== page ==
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Poroporoaki Hema Nui a Tawhaki Witana Dell Wihongi

Poroporoaki: Hema Nui a Tawhaki Witana (Dell Wihongi)

27 July 2008

“Te tai ra, te tai ra! E pari ana ki whea?

E pari ana ki te kauheke, kaumatua, he tipua!”

The Māori Party is greatly saddened to hear of the passing of Te Rarawa kuia, Dell Wihongi.

“Her name is synonymous with WAI 262, a claim lodged with the Waitangi Tribunal to protect and preserve indigenous flora and fauna and associated cultural and intellectual heritage,” said Co-leader Tariana Turia.

“Wai 262 was filed in 1991 on behalf of six claimant iwi by Dell, Saana Murray (Ngati Kuri), Witi McMath (Ngati Wai), John Hippolite (Ngati Koata), Tama Poata (Te Whanau a Rua of Ngati Porou) and Kataraina Rimene (Ngāti Kahungunu),” she said.

“Dell was an activist on many fronts” said Mrs Turia. “Another project she spearheaded was to explore the economic potential of the unique white kumara.

“Pu Hao Rangi Trust (guardians of the early kumara) formed a joint venture with Tahuri Whenua Inc (National Maori Vegetable Grower’s Collective) to protect the oldest and most culturally significant varieties of kumara.

“This project required a trip to Japan to retrieve varieties that DSIR had passed over to the Tsukuba National Agricultural Centre. Dell believed that rather than letting our kumara tubers be scattered to ‘ngā hau e wha’, tangata whenua should retain guardianship”.

“Another vision of Dell’s was to establish Te Wao Nui a Tane National Ethnobotanical Garden in Auckland. The idea was to have a garden containing all the native plants valued by Mäori; grouped according to their traditional uses, an idea that DSIR was prepared to invest in”.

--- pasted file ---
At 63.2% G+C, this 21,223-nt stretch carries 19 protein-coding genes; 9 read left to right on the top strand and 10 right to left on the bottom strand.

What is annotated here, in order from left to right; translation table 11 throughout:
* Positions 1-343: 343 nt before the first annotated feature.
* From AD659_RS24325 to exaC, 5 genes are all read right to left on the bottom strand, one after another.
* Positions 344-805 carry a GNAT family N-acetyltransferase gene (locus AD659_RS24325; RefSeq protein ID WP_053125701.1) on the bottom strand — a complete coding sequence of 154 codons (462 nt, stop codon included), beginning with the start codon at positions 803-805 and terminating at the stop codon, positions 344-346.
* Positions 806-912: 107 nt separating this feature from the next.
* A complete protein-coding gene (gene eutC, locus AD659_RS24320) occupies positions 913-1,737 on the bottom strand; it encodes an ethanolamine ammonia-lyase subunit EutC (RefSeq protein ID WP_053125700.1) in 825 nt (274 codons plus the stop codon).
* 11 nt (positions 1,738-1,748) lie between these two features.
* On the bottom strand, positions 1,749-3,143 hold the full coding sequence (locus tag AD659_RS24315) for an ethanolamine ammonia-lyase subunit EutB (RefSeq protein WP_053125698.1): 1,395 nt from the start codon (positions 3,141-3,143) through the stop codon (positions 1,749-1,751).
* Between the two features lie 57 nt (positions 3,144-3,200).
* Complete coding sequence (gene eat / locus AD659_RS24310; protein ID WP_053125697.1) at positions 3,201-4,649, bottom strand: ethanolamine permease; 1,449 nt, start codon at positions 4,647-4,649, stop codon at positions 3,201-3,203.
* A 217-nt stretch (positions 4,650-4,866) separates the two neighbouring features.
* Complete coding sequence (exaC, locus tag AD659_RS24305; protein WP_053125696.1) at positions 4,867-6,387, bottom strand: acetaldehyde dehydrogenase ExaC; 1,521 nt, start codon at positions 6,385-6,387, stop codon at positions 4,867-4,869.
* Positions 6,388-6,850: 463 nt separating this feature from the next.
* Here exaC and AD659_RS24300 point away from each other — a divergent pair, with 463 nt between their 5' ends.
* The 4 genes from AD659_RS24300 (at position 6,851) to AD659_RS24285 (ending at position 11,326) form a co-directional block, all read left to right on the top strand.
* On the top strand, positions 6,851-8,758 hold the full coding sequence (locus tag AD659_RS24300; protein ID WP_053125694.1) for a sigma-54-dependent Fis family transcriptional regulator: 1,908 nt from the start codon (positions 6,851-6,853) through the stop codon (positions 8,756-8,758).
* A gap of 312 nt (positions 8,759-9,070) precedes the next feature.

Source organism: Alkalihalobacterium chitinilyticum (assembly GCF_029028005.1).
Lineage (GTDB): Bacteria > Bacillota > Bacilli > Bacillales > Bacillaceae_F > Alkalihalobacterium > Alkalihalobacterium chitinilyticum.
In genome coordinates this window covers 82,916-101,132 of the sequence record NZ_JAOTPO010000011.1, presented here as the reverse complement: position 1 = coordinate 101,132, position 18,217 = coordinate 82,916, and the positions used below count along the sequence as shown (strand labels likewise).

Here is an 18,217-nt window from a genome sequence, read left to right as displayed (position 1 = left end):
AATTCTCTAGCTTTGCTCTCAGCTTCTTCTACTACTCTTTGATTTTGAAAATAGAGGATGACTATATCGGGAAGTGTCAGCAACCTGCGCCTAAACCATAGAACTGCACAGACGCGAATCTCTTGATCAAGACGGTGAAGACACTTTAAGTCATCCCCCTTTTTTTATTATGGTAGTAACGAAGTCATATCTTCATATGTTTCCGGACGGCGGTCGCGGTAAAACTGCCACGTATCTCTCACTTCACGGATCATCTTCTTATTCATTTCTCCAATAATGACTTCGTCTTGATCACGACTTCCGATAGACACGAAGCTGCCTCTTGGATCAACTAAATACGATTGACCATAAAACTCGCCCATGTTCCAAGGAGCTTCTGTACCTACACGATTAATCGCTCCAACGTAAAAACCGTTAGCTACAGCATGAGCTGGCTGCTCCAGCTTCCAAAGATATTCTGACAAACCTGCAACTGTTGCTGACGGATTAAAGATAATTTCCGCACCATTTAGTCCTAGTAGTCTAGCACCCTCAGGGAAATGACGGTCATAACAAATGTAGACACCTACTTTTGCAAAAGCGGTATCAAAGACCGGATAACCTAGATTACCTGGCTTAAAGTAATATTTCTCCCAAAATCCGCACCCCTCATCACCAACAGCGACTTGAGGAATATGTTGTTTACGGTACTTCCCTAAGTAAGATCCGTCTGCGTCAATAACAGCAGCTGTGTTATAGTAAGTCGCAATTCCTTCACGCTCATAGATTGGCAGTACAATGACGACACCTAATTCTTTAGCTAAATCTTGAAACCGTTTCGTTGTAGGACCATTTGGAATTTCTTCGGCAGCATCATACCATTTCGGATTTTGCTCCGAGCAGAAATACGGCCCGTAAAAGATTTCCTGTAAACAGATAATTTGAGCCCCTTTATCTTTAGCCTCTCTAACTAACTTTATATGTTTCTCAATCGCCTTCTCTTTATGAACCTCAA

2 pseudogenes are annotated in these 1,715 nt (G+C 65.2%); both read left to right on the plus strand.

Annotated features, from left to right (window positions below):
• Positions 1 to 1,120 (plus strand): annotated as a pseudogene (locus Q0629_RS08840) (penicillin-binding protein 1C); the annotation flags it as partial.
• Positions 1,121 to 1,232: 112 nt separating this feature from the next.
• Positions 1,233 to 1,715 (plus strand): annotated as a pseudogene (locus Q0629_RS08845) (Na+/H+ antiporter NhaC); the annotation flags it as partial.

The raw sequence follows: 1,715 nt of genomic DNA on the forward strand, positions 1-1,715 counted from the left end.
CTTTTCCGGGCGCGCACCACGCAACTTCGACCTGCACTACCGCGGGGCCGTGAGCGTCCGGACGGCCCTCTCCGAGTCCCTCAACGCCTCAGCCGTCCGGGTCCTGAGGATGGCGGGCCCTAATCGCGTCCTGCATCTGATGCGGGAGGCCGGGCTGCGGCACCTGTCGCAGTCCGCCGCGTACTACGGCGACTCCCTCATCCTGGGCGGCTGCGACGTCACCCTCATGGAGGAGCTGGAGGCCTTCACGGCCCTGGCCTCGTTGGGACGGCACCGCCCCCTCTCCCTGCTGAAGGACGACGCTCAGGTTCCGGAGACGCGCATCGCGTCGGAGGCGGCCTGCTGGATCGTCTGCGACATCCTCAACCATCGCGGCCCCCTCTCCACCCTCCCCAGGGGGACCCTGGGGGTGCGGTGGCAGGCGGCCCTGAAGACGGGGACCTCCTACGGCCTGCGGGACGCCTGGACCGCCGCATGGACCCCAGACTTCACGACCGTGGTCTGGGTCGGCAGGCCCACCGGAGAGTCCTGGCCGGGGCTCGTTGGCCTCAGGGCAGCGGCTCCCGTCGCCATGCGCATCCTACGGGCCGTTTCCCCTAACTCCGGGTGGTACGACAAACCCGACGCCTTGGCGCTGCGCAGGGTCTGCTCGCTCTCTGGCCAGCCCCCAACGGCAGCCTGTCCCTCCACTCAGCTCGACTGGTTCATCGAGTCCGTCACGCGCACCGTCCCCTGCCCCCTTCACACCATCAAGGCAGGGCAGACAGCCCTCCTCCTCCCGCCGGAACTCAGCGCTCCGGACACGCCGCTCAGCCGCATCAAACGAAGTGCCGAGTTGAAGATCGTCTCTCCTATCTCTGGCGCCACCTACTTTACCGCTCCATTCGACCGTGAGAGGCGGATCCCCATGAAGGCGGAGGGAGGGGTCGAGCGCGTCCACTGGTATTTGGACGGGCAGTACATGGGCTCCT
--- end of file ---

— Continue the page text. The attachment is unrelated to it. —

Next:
“More recently, Dell was one of the Commissioners who led the 2006 People's Inquiry into the Impacts and Effects of Aerial Spraying Pesticide over Urban Areas of Auckland, a report which has made an important contribution to biosecurity policy in Aotearoa.”

“Dell’s influence was profound in many spheres, including efforts to incorporate a Mäori dimension into the mainstream science establishment, and advice to ensure that tangata whenua were fully involved in the science reforms to create Crown Research Institutes,” said Mrs Turia.

“She and her late husband Haki Wihongi were also founding members of Te Whanau o Waipareira, and they played key roles in establishing a cultural base for the post-war generation of Maori migrants to Auckland city,” said Co-leader Dr Pita Sharples.

“She was a tireless campaigner, a wise leader, and an inspiration to many for her lifelong dedication towards preserving our taonga” said Dr Sharples. “Her passing is an enormous loss to tangata whenua of Te Tai Tokerau, to Maori people all over the country, and to many indigenous peoples all over the world,” he said.

“E Kui, kua whakarerea o tamariki, to whanau, to iwi, e tangi ana i te mokemoke.

“E te rangatira, hoki atu i te Ara Wairua, hoki atu ki te wa kainga, haere tonu atu ki te Rerenga Wairua, ki te Aka ki te Reinga, haere ki te Po! Haere ki te Po!”


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